Some Notes About New Orleans — Its Approaches and Surroundings.
The reported occupation of the city of New Orleans by the Federal forces, under command of Gen. Butler, renders all information in regard to the location and surroundings of the great Southern emporium of more than ordinary interest.
By consulting an accurate map it will be seen that New Orleans is situated on the North side of the Mississippi river, which, for a distance of a hundred miles, flows almost in an easterly direction, inclining but little to the South. Immediately opposite the city the river makes a considerable curve to the North, preparatory to taking a more southerly course towards the sea. On the outside of the arc of a circle formed by this bend, the city is located, extending some seven miles along the river. The peculiar shape of the city front, as determined by the direction of the channel of the river, has given rise to the name of the "Crescent City." Before the war, at some seasons, the landing throughout its whole length was crowded with shipping, the vessels often lying two or three deep. Not only steamboats from the Upper Mississippi, from the Ohio, Arkansas and Red river, and other tributaries of the "Father of Waters," were to be seen there in large numbers, but the flag of almost every maritime nation floated from the shipping in the harbor. At such seasons the piles of cotton, sugar and the varied products of the Mississippi Valley, throughout its whole extent, mingles with the merchandise from numberless foreign ports, made its wharf the wonder and admiration of strangers from all parts of the world. For twelve months past, however, all this has been changed — the harbor stripped of its shipping, the levee bare of its rich merchandise and products; and instead of the bustle of business and the customary signs of unexampled commercial prosperity, stagnation, revived only by warlike preparations, has reigned supreme — and all this caused by the suicidal policy of Secession.
The surroundings of New Orleans are important as demonstrating the practicability of holding it against any attempts on the part of the rebels for its recapture. Owing to its numerous water approaches, it is peculiarly exposed to successful attack by a power possessing an efficient navy, especially if defended without one — and the recent success of our forces there is largely due to this fact. Once in possession of the river, which we now have, (if the reports of capture are to be relied upon, and of Lake Pontchartrain, (which we probably have by this time,) our forces may bid defiance to any movement upon the city by any land forces whatever. The peculiar difficulty of any such movement may be seen from the singular conformation and geographical features of the country.
A chain of lakes — three in number — extends from the Gulf of Mexico on the eastern side of the Mississippi towards the interior not less than fifty or sixty miles north of New Orleans. The outer one is Lake Borgne connected with the Gulf by passes through which a regular line of steamboats used to ply between New Orleans and Mobile, the second and largest, Lake Pontchartrain, lying immediately back of the city, its western shore running almost parallel with the Mississippi river for a long distance and but a few miles from it; and finally, Lake Manrepas, the smallest, which lies northwest of Pontchartrain. The connection between the two last named lakes is a narrow pass or channel of a few miles in length, about as wide as the Illinois river towards it mouth when bank full. This channel is called Pass Manchac, (pronounced Misnshak) and, like the lakes themselves, is navigable for vessels of considerable size.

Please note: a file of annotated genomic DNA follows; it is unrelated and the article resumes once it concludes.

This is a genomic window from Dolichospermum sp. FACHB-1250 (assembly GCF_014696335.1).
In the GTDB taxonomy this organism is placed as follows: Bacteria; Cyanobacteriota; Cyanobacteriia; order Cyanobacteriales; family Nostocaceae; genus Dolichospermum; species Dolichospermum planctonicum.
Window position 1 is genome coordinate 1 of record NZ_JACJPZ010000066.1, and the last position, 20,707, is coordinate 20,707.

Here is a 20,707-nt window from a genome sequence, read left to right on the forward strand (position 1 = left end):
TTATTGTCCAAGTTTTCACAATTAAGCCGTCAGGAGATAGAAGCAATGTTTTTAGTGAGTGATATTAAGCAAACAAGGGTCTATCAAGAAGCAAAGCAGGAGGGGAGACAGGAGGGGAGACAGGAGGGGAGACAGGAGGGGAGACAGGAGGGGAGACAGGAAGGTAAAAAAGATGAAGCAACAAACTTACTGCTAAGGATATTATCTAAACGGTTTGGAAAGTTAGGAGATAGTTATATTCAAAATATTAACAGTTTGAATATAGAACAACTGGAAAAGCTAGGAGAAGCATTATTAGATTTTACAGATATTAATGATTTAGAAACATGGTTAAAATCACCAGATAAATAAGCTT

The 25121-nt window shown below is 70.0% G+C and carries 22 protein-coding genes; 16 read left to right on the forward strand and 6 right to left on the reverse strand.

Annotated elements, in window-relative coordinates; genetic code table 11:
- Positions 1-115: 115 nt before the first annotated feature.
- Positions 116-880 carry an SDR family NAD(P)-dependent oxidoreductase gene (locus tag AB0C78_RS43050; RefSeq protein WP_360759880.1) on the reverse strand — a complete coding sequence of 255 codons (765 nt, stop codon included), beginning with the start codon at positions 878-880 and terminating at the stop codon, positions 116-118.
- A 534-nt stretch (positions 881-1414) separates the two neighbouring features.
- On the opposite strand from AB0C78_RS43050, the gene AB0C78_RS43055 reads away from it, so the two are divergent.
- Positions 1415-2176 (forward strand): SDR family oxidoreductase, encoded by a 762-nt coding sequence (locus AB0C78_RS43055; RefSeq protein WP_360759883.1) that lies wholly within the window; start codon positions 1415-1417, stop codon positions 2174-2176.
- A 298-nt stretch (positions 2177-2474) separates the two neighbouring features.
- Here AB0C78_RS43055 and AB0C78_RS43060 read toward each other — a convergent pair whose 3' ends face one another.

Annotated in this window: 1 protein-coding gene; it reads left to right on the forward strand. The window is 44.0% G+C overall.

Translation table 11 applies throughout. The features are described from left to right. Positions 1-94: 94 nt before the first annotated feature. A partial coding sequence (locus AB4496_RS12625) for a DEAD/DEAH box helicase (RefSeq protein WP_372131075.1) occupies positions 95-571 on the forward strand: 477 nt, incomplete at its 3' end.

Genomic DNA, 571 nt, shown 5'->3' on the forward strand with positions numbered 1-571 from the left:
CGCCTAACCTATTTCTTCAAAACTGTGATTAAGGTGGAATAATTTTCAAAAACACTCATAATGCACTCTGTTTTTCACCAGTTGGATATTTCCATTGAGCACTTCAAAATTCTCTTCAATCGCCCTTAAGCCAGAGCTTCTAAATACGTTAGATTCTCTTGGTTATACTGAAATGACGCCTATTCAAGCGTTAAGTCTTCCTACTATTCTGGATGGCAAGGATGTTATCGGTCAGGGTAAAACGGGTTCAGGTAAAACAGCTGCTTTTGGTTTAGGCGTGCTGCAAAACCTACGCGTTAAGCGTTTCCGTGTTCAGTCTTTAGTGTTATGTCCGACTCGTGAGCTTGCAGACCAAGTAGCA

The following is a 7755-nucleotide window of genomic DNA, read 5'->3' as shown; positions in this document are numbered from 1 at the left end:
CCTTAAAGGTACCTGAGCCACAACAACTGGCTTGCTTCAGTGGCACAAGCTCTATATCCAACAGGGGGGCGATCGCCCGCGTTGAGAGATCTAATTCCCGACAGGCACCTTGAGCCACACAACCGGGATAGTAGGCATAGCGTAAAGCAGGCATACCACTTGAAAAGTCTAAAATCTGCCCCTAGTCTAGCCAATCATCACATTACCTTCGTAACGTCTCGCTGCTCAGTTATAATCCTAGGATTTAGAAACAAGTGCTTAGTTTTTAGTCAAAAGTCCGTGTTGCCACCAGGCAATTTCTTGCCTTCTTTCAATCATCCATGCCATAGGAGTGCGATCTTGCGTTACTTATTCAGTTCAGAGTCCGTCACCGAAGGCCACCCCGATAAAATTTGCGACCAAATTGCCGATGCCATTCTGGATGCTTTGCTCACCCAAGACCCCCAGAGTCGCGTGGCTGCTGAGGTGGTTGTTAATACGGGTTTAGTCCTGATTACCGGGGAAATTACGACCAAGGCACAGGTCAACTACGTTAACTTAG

The New Orleans and Great Northern Hail way, which is built upon the neck of land between the river and lake, approaches in sight of the river at St. Charles, (about twelve miles above the city,) then diverges from it towards Lake Pontchartrain, along the shore (and sometimes in sight) of which it runs for a long distance, and finally crosses Pass Manchas where it debouches into Lake Murepas, about thirty-nine miles above New Orleans. The bridge across the Pass is furnished with a draw to enable vessels to pass from one lake to the other. The country for several miles north of this Pass and for twenty miles south is an unbroken cypress swamp, at this season of the year almost entirely covered with water. A small naval force in the lakes would command their whole length, and would render all approach to the city from this direction impossible. The Confederates had a small force for the purpose of fortifying at Pass Manchac last summer, but their defenses there have probably been abandoned, or will be on the appearance of an attacking force. It is reported already that they have destroyed their gunboats on Lake Pontchartrain, from which it would seem that they intend to surrender it without a struggle. It is apparent, therefore, that the only way of approach to the city by an attacking force on the east side of the Mississippi would be by the neck of land between the river and the lakes. If our troops command this approach, which will be easy with the others in their possession, New Orleans can be cut off from the communication with all rebeldom, and the "rest of man kind."